Plaintiffs contend that defendant improperly failed to credit certain of their payments and improperly allocated their payments to non-trust fund portions of the taxes due.

I. Trust-Fund Taxes Generally

Social Security taxes (FICA) are paid in part by the employer and in part by employees. In order to facilitate employee payment of FICA and their income taxes, the IRC requires employers to withhold federal income tax and FICA from the wages of its employees. 26 U.S.C. § 3102(a), 3402(a); Slodov v. United States, 436 U.S. 238, 242-43 (1978). The employer must withhold both FICA and the employees’ income taxes each pay period and then pay these amounts over to the government each quarter. Jones v. United States, 60 F.3d 584, 588 (9th Cir. 1995). Until the employer pays these amounts to the government, they are held by the employer in trust for the government, thus the designation, “trust-fund taxes.” 26 U.S.C. § 7501(a), Purcell v. United States, 1 F.3d 932, 936 (9th Cir. 1993). The portion of the FICA taxes paid by the employer are not held in trust and are designated as “non-trust fund taxes.” Slodov, 436 U.S. at 243.

The government credits employees with payment of the trust-fund taxes as soon as they are withheld from the employees’ pay. 26 U.S.C. § 1462; Slodov, 436, U.S. at 243. In turn, the government looks to the employer, holding the funds in trust, for payment of these funds. Because, Congress noted, employers with financial difficulties often failed to pay over the funds held in trust in an effort to keep their business afloat via what amounted to non-consensual loans of these funds, Congress enacted 26 U.S.C. § 6672, the trust fund recovery penalty, in order to provide the government with an additional means of collecting the trust fund taxes. Section 6672 provides in pertinent part:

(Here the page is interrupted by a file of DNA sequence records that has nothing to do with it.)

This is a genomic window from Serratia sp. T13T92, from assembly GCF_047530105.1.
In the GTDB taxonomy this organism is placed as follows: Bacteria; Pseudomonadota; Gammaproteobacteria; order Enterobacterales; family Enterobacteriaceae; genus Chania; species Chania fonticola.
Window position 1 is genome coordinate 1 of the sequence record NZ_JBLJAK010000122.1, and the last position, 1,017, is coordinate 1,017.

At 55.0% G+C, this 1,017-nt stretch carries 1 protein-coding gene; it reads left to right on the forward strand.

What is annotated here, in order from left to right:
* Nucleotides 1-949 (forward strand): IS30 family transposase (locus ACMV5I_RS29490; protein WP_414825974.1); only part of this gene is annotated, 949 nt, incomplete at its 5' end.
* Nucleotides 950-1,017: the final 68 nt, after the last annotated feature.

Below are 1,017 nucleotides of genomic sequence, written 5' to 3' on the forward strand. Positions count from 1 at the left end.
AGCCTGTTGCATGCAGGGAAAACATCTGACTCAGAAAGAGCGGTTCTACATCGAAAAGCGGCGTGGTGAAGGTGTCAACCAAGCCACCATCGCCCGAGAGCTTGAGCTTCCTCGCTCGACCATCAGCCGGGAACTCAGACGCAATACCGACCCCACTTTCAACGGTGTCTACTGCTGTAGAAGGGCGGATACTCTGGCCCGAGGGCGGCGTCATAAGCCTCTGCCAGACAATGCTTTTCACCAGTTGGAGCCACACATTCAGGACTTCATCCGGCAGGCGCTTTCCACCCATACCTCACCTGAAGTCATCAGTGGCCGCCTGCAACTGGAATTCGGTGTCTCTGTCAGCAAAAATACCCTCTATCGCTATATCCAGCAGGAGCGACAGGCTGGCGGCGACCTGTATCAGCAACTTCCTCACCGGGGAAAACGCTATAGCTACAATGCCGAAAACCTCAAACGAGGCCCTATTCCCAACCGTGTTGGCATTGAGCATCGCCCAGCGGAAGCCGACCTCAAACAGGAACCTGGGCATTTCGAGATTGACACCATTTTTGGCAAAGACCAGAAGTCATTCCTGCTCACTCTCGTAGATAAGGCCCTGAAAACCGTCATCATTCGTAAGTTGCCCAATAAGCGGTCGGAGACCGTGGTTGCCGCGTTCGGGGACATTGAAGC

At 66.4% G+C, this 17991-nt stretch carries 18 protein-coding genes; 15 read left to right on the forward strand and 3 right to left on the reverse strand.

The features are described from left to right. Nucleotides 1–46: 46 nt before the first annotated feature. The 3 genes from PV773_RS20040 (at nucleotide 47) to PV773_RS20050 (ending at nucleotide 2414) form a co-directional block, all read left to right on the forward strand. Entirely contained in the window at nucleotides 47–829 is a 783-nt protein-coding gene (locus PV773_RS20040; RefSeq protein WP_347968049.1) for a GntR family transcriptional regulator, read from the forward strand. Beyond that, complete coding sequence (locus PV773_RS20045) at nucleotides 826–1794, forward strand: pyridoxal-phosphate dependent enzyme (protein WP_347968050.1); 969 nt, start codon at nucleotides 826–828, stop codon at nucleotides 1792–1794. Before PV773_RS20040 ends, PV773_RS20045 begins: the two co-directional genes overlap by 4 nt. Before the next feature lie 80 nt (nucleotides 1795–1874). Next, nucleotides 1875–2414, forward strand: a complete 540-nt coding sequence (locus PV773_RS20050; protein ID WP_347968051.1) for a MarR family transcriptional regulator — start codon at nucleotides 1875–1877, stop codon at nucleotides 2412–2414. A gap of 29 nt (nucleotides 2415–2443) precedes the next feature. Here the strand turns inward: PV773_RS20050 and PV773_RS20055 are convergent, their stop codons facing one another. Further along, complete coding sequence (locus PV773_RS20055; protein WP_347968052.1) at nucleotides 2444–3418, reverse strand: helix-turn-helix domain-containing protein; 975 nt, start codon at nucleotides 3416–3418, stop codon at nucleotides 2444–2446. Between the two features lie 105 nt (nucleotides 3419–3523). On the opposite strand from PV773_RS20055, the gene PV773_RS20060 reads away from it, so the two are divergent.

Any person required to collect, truthfully account for, and pay over any tax imposed by this title who willfully fails to collect such tax, truthfully account for and pay over such tax . . . shall . . . be liable to a penalty equal to the total amount of the tax . . . not collected, or not accounted for and paid over.

26 U.S.C. § 6672(a). As noted above, on defendant’s first motion for summary judgment, the court determined that Rocha was a responsible party and that he willfully failed to pay the trust-fund taxes. At issue in this motion is the total amount of plaintiffs’ tax liability.

II. Burden of Proof as to Trust-Fund Taxes

In determining the amount of liability in a section 6672 case, the government has the initial burden of establishing a prima facie case of the taxpayer’s liability. The government adequately establishes a prima facie case by introducing Certificates of Assessments and Payments setting forth the relevant assessments and payments, form 4340. Once the government produces the proper 4340 forms, the burden shifts to the taxpayer who must establish by a preponderance of the evidence that the 4340 forms are incorrect. United States v. Molitor, 337 F.2d 917, 922-23 (9th Cir. 1964); Holland v. United States, 1988 WL 179793, *7 (E.D.Cal. 1988).

Defendant adequately set forth its prima facie case by producing 4340 forms for the relevant time periods at issue and an explanation of the computation process of the assessments at issue. Declaration of Janssen Exhs. B-D. Therefore, the burden shifts to plaintiffs to come forward and establish by a preponderance of the evidence that there is a material issue of fact regarding the amount of assessments at issue. Plaintiffs make a number of arguments which the court will address in turn.

III. Payments for Rocha Industries (“REI”)

A. Application of $5,184.00 payment to the Second Quarter 1993 Period